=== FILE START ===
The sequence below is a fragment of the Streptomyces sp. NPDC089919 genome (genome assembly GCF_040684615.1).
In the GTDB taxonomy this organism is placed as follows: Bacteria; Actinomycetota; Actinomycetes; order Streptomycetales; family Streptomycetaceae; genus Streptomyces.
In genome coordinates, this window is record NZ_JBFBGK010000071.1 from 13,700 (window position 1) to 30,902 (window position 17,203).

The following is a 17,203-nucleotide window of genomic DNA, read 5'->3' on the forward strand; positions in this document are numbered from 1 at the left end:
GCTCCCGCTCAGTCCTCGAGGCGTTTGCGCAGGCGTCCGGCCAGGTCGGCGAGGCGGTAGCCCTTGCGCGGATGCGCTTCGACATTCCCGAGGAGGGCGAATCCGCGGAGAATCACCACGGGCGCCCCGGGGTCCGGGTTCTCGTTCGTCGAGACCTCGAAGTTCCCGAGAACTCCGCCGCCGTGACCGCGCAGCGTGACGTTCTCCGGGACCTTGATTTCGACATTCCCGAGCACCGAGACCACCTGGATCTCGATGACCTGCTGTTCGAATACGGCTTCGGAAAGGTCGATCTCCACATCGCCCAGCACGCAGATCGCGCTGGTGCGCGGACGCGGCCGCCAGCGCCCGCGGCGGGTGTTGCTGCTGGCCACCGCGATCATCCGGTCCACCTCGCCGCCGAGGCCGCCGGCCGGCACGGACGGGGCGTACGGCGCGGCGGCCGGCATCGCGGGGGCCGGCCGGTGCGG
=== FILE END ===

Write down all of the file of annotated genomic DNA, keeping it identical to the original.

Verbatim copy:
The sequence below is a fragment of the Streptomyces sp. NPDC089919 genome (genome assembly GCF_040684615.1).
In the GTDB taxonomy this organism is placed as follows: Bacteria; Actinomycetota; Actinomycetes; order Streptomycetales; family Streptomycetaceae; genus Streptomyces.
In genome coordinates, this window is record NZ_JBFBGK010000071.1 from 13,700 (window position 1) to 30,902 (window position 17,203).

The following is a 17,203-nucleotide window of genomic DNA, read 5'->3' on the forward strand; positions in this document are numbered from 1 at the left end:
GCTCCCGCTCAGTCCTCGAGGCGTTTGCGCAGGCGTCCGGCCAGGTCGGCGAGGCGGTAGCCCTTGCGCGGATGCGCTTCGACATTCCCGAGGAGGGCGAATCCGCGGAGAATCACCACGGGCGCCCCGGGGTCCGGGTTCTCGTTCGTCGAGACCTCGAAGTTCCCGAGAACTCCGCCGCCGTGACCGCGCAGCGTGACGTTCTCCGGGACCTTGATTTCGACATTCCCGAGCACCGAGACCACCTGGATCTCGATGACCTGCTGTTCGAATACGGCTTCGGAAAGGTCGATCTCCACATCGCCCAGCACGCAGATCGCGCTGGTGCGCGGACGCGGCCGCCAGCGCCCGCGGCGGGTGTTGCTGCTGGCCACCGCGATCATCCGGTCCACCTCGCCGCCGAGGCCGCCGGCCGGCACGGACGGGGCGTACGGCGCGGCGGCCGGCATCGCGGGGGCCGGCCGGTGCGG